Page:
Betting the world – International investing

When you’re looking for ways to build up your net worth, it’s worth taking a look at international investing. With the dollar weak against the euro and other currencies, and with a dozen emerging economies in Asia and Europe, there’s a lot of money to be made with American currency invested in the rest of the world.

Profits are often higher in international investing because there are specific advantages in overseas markets. Cheap, easily available labor reduces the highest expense of any business, and looser environmental restrictions make it cheaper initially to build factories and other business structures. Labor in emerging economies is also eager to work, and may be more productive than domestic labor. And because the pool of available workers is large, instead of getting the bottom of the barrel as factories normally do, international factories and businesses can usually choose from the best workers, further improving the relative value of the labor.

If you have moral qualms about paying forty cents on the dollar to someone who’s just not an American, rethink your position. Costs of living in many places overseas are relatively low, and a sudden influx of American cash from international investing can cause hundreds of small businesses to spring up around the factory, providing everything from groceries to small parts for factory products. Quality of living starts to rise in these areas as foreign governments, eager for tax revenues and an improved economy, invest in the infrastructure in the area. Far from contributing to poverty and taking advantage of other people’s misery, international investing is very much a win-win; the investors win, and the newly-employed workers win.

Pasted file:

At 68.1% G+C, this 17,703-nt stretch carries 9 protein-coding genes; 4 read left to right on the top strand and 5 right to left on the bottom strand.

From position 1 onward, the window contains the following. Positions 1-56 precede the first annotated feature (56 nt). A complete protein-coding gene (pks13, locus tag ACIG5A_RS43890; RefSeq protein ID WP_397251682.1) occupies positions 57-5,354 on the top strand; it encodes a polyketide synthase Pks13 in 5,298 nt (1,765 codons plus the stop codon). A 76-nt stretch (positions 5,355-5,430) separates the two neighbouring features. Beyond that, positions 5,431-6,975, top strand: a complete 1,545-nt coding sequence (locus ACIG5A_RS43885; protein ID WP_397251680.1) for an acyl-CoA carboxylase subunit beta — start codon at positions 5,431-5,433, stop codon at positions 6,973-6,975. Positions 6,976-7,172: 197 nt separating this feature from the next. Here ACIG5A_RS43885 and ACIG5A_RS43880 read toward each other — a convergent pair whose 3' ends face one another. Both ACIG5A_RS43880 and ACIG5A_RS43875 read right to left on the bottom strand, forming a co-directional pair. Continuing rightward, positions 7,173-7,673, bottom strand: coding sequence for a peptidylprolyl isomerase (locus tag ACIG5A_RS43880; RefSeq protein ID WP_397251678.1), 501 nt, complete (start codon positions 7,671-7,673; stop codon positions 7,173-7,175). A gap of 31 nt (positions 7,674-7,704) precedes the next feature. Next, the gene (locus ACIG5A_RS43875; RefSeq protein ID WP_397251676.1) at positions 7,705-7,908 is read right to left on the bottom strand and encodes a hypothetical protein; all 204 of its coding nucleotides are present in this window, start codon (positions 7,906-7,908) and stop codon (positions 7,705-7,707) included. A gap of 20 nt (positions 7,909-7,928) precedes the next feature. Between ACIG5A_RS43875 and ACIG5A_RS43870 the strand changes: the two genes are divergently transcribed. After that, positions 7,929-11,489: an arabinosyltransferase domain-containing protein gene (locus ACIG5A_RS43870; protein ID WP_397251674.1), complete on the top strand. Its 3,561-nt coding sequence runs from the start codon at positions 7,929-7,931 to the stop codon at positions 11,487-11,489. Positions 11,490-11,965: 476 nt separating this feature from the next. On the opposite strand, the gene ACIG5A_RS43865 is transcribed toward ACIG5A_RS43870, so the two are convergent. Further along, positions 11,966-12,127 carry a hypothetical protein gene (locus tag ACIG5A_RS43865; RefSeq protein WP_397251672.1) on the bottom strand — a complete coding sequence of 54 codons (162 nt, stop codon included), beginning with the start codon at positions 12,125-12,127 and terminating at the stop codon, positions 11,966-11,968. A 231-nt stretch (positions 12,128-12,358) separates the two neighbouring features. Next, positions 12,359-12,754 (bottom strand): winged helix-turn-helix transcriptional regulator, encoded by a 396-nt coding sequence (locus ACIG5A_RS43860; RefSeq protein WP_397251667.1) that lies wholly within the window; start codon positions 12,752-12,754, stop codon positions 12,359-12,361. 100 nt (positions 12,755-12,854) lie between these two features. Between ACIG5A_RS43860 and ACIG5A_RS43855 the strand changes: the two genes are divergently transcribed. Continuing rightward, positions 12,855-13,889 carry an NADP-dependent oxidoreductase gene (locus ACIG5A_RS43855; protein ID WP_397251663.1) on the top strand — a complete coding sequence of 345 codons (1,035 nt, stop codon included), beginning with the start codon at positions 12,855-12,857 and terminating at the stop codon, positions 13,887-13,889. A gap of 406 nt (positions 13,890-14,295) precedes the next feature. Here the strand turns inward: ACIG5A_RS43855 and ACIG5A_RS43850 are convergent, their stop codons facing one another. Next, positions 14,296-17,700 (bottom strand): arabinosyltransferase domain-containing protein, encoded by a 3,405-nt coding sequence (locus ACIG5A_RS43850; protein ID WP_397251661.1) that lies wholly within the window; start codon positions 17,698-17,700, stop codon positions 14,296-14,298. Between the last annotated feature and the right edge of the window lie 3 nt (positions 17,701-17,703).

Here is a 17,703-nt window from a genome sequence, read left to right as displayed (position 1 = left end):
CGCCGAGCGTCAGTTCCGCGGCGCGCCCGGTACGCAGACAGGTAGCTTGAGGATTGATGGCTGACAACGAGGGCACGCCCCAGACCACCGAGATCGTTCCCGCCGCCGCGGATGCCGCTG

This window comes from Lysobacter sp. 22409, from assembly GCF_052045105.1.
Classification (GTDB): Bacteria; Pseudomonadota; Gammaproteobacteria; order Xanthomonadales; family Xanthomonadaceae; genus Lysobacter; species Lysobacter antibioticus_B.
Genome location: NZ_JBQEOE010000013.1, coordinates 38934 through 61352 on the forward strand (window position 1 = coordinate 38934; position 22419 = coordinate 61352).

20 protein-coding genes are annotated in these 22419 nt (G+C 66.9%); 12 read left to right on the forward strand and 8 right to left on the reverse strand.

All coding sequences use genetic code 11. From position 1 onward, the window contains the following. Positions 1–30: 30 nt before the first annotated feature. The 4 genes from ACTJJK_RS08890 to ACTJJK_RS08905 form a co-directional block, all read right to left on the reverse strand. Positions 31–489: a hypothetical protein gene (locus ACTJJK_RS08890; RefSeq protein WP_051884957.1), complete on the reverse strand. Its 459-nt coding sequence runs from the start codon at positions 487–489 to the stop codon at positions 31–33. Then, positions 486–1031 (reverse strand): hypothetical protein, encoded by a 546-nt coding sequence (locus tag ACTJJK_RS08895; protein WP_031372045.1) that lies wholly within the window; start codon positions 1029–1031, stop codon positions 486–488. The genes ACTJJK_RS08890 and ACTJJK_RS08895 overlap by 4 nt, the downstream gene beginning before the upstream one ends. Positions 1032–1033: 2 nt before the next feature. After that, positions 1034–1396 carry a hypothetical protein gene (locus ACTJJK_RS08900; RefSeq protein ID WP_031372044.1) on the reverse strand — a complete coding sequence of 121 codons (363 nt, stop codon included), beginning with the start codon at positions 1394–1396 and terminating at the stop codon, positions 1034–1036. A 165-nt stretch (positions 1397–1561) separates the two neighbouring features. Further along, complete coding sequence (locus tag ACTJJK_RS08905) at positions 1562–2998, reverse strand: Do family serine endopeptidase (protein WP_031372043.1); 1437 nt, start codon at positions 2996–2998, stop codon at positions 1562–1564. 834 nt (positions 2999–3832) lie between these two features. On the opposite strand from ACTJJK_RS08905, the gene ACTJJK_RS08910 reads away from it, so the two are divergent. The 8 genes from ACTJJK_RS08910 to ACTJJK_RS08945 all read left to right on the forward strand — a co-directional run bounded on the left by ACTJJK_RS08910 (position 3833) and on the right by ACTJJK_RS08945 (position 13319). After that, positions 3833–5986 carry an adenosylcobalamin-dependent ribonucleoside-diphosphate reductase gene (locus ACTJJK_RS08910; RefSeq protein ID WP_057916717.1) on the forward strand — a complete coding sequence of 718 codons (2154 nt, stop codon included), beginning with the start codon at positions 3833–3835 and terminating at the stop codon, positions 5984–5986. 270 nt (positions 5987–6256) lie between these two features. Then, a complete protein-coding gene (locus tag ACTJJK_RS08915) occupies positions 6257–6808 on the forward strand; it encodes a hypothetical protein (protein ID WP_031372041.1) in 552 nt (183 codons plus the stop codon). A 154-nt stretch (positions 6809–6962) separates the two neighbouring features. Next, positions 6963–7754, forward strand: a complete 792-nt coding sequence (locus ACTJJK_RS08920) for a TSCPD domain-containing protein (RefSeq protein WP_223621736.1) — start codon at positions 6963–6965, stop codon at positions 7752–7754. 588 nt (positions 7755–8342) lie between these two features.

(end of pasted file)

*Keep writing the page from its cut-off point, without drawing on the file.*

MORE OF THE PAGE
Unique Risks of International Investing

International investing brings with it a host of unexpected risks. In the United States and Europe, we’re used to a life of relative comfort, free from war and most diseases. In emerging economies, horrors we’ve eradicated from our lives are a daily reality.

Natural disasters, as highlighted dramatically in 2004’s tsunami, can wreak havoc on the countries you may have invested in. Volcanoes, earthquakes, and floods can all completely wipe out an investment. Before engaging in international investing, check out the area around the proposed or existing factories, and find out what they’re insured against and how the investors are protected in case of a disaster.

Wars, completely nonexistent in America and much of Europe, are a daily reality to many in emerging economies. You should check out the country itself, the political situation and the realities of its situation prior to investing. You should also look at the laws governing business in the country, and determine for yourself how profitable it will really be; some types of government can take an enormous cut from the profits, which comes right out of a shareholder’s pockets.

In addition to these things, disease can cause the fall of a business (think about Africa and the AIDS virus), and it may have difficulty finding qualified employees because of a lack in the educational system. Yet, when you look at all the risks compared to the potential profit from international investing, it may be worth it.

It’s not all bad, either. It’s possible to combine socially responsible investing with international investing. When you invest internationally, you have a chance to change the lives of hundreds of people who might otherwise have no chance.